- blue if he is the banker
- dark-green if they are soldiers during the coup d’état
The graphs show:
- the number of women (pink curve: total number; yellow curve: number of borrowers)
- the economy variables (black curve: amount of the bank’s reserves; orange
curve: amount of women’s debts; light-blue curve: amount of women’s wealth)
Click to the buttons to:
- set-up: it initialises the model’s variables (without a microcredit
- go: it starts a forever simulation
- step: it starts with one cycle of simulation
- microcredit: it creates the bank and the banker
Use the sliders to pick the initial settings for the model and see what happens to the economy.
- modify the interest rate that the bank has fixed at 10% until a maximum of 50%
- modify the number of women that has been fixed at 100 until a maximum of 300 women
- modify the value of the fertility of the patches of the field that is originally at 50% until a maximum of 100%
- modify the intensity of the coup d’état that has been fixed at 30% until a maximum of 100%. (only if the golpe switch is on)
- modify the intensity of the flood in the case of a natural disaster that has been fixed at 55 until a maximum of 110 (only of the natural disaster switch is on)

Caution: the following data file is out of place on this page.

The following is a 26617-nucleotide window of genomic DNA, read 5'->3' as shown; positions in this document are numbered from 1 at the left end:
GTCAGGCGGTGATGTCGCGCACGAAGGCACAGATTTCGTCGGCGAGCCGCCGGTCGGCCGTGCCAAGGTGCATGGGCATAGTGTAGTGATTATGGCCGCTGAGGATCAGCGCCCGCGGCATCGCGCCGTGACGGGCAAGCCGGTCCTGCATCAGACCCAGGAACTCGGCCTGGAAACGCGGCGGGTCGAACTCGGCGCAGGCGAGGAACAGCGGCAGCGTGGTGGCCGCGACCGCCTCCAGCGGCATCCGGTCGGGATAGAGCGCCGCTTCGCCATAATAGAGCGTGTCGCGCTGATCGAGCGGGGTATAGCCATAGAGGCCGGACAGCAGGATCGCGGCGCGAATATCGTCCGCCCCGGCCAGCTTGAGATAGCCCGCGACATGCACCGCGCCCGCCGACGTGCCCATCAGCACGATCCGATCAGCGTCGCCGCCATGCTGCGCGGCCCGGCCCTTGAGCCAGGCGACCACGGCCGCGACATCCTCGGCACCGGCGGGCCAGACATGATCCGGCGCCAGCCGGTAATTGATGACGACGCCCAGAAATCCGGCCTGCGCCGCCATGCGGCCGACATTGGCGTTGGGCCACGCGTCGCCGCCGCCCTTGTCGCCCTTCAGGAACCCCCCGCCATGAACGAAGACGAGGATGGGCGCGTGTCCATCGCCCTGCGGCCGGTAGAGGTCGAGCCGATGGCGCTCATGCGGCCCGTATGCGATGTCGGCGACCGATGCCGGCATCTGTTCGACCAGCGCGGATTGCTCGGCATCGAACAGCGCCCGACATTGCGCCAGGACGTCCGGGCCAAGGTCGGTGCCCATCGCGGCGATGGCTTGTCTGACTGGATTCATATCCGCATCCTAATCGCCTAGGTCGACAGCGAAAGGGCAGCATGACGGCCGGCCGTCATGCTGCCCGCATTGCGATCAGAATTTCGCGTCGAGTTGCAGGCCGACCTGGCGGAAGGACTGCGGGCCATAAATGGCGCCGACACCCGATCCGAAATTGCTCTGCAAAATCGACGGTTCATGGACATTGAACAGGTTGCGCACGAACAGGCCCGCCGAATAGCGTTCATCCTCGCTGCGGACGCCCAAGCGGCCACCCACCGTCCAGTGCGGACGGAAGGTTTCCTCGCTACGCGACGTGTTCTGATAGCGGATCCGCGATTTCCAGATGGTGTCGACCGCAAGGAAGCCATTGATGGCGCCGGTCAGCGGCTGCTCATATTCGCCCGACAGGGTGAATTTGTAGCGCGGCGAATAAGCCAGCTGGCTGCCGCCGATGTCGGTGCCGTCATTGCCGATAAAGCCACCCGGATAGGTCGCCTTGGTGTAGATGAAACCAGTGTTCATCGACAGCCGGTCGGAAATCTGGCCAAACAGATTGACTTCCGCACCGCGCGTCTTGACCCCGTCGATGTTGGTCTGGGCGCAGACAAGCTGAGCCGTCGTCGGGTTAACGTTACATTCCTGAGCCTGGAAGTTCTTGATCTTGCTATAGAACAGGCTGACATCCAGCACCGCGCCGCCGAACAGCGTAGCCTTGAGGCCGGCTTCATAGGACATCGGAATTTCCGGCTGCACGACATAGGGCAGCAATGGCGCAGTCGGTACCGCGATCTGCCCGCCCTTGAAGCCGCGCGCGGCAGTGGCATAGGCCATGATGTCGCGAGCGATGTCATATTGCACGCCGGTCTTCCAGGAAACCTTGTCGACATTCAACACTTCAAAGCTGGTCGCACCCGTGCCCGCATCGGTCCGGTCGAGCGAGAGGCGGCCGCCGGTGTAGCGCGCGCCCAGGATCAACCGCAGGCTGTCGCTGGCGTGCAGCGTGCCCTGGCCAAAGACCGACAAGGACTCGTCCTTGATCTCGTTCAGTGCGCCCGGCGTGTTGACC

Check the values of the monitors while changing the previous economic and demographic variables:
- total number of women still alive in the economy
- number of borrowers
- amount of the bank’s reserves (in USD)
- amount of women’s wealth (in USD)
- amount of women’s debts (in USD)
- amount of women’s insolvency (in USD)
Switch on one of the two exogenous events and see what changes in economy:
- Golpe (coup d'état), it creates three soldiers who prevent the women from working, from paying the instalments and so from accumulating wealth
- Natural-disaster, it creates some blue patches (flooded) in the field that are less productive than those green (normal) and so it takes the women more time to accumulate wealth and pay the instalments
Firstly, the economy without a microcredit finance institution is not dynamic, few women die, but they do not increase their wealth and the economy remains stable.